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Geography of Texas

Learn 10 Facts about the U.S. State of Texas

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Texas

Texas lies in the center of the Sunbelt (highlighted in red).

Public domain map from the University of Texas Libraries

Population: 24,782,302 (2009 estimate)
Capital: Austin
Bordering States: New Mexico, Oklahoma, Arkansas and Louisiana
Bordering Country: Mexico
Land Area: 268,820 square miles (696,241 sq km)
Highest Point: Guadalupe Peak at 8,751 feet (2,667 m)

Texas is a state located in the United States. It is the second largest of the fifty United States based on both area and population (Alaska and California are first respectively). The largest city in Texas is Houston while its capital is Austin. Texas is bordered by the U.S. states of New Mexico, Oklahoma, Arkansas and Louisiana but also by the Gulf of Mexico and Mexico. Texas is also one of the fastest growing states in the U.S.

The following is a list of ten geographic facts to know about the state of Texas:

1) Throughout its history, Texas was ruled by six different nations. The first of these was Spain, followed by France and then Mexico until 1836 when the territory became an independent republic. In 1845, it became the 28th U.S. state to enter the Union and in 1861, it joined the Confederate States and seceded from the Union during the Civil War.

2) Texas is known as the "lone star state" because it was once an independent republic. The state's flag features a lone star to signify this as well as its fight for independence from Mexico.

3) The state constitution of Texas was adopted in 1876.

4) The economy of Texas is known for being based in oil. It was discovered in the state in the early 1900s and the population of the area exploded. Cattle is also a large industry associated with the state and it developed after the Civil War.

5) In addition to its past oil-based economy, Texas has invested strongly in its universities and as a result, today it has a very diverse economy with various high tech industries including energy, computers, aerospace and biomedical sciences. Agriculture and petrochemicals are also growing industries in Texas.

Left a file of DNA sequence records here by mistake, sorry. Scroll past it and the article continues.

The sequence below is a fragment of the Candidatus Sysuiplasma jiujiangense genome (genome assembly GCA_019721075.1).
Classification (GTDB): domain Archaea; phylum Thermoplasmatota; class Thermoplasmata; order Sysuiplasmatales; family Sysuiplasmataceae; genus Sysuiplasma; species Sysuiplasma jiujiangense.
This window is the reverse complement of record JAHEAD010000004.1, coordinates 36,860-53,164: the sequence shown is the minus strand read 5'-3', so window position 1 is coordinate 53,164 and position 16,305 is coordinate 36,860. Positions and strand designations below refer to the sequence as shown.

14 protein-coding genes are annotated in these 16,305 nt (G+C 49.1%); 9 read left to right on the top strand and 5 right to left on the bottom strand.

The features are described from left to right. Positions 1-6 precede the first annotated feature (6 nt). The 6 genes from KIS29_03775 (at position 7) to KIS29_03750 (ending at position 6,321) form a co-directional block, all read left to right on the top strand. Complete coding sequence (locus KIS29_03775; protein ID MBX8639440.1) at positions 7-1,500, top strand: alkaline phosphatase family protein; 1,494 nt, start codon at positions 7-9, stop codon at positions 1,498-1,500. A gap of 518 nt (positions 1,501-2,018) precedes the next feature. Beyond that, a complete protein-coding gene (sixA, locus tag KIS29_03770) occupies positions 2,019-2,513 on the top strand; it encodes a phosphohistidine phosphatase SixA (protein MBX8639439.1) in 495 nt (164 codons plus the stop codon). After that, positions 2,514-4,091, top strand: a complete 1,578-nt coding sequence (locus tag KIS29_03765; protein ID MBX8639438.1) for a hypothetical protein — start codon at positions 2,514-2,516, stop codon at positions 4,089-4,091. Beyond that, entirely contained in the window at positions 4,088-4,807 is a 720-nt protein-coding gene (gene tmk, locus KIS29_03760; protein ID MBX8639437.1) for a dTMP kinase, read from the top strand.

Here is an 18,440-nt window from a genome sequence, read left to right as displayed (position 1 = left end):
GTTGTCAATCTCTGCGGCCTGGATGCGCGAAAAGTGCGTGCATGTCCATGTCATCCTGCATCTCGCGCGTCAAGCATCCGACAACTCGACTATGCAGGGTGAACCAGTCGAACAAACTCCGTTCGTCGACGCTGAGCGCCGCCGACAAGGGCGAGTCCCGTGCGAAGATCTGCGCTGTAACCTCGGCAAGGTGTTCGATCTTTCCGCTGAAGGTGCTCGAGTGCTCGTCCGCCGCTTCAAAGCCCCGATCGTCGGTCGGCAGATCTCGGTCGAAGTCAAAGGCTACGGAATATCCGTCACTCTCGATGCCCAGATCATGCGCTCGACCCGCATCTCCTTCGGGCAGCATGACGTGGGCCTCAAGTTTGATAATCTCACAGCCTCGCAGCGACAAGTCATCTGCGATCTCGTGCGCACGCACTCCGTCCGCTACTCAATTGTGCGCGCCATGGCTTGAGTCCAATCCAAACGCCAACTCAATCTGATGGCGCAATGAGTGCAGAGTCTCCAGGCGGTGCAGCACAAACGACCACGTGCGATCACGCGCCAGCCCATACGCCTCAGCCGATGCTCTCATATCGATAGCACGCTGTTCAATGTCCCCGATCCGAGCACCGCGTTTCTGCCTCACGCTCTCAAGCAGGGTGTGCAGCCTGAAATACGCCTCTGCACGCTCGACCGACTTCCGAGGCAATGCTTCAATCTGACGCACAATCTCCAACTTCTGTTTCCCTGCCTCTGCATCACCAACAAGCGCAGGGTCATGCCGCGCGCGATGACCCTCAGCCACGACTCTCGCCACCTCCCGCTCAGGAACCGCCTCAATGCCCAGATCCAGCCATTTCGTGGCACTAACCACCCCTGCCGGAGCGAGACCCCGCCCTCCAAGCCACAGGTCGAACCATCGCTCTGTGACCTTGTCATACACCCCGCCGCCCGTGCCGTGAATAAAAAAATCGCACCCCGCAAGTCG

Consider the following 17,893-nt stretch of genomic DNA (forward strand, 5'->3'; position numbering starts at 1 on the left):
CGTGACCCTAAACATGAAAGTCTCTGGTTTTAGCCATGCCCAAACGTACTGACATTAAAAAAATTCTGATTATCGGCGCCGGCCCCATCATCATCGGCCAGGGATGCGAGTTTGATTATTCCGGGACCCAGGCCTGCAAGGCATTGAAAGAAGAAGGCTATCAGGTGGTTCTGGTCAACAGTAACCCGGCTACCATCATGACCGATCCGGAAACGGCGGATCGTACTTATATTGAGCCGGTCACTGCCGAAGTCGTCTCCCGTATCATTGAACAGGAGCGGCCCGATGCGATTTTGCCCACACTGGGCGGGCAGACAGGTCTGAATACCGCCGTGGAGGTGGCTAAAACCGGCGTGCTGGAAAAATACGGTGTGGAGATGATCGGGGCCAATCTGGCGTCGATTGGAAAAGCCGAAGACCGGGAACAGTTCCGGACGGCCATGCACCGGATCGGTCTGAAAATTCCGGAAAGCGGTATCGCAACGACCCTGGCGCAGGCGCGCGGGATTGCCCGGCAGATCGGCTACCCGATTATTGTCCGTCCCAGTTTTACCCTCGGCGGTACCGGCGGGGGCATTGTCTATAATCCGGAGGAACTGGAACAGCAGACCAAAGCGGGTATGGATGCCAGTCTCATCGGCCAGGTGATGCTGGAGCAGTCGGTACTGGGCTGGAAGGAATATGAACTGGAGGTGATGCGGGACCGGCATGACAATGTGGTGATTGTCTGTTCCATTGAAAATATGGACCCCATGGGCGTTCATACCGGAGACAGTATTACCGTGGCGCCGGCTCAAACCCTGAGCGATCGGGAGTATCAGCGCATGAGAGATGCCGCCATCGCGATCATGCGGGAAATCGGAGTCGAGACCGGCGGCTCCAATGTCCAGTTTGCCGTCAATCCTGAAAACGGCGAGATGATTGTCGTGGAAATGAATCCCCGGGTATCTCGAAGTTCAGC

6) Because Texas is such a large state, it has a highly varied topography. The state has ten climatic regions and 11 different ecological regions. The topography types vary from mountainous to forested hill country to coast plains and prairies in the interior. Texas also has 3,700 streams and 15 major rivers but there are no large natural lakes in the state.

7) Despite its being known for having desert landscapes, less than 10% of Texas is actually considered desert. The desert and mountains of Big Bend are the only area in the state with this landscape. The rest of the state is coastal swamp, woods, plains and low rolling hills.

8) Texas also has a varied climate due to its size. The panhandle portion of the state bigger temperature extremes than does the Gulf Coast, which is more mild. For example, Dallas which is located in the northern part of the state has a July average high of 96˚F (35˚C) and an average January low of 34˚F (1.2˚C). Galveston on the other hand, which is located on the Gulf Coast, rarely has summer temperatures over 90˚F (32˚C) or winter lows below 50˚F (5˚C).

9) The Gulf Coast region of Texas is prone to hurricanes. In 1900, a hurricane hit Galveston and destroyed the entire city and may have killed as many as 12,000 people. It was the deadliest natural disaster in U.S. history. Since then, there have been many more devastating hurricanes that have hit Texas.

10) Most of Texas's population is centered around its metropolitan areas and in the eastern part of the state (map). Texas has a growing population and as of 2004, the state had 3.5 million foreign born residents. It is estimated however that 1.2 million of those residents are illegal immigrants.

To learn more about Texas, visit the state's official website.

References

Infoplease.com. (n.d.). Texas: History, Geography, Population and State Facts- Infoplease.com. Retrieved from: http://www.infoplease.com/ipa/A0108277.html

Wikipedia.com. (30 June 2010). Texas - Wikipedia, the Free Encyclopedia. Retrieved from: http://en.wikipedia.org/wiki/Texas

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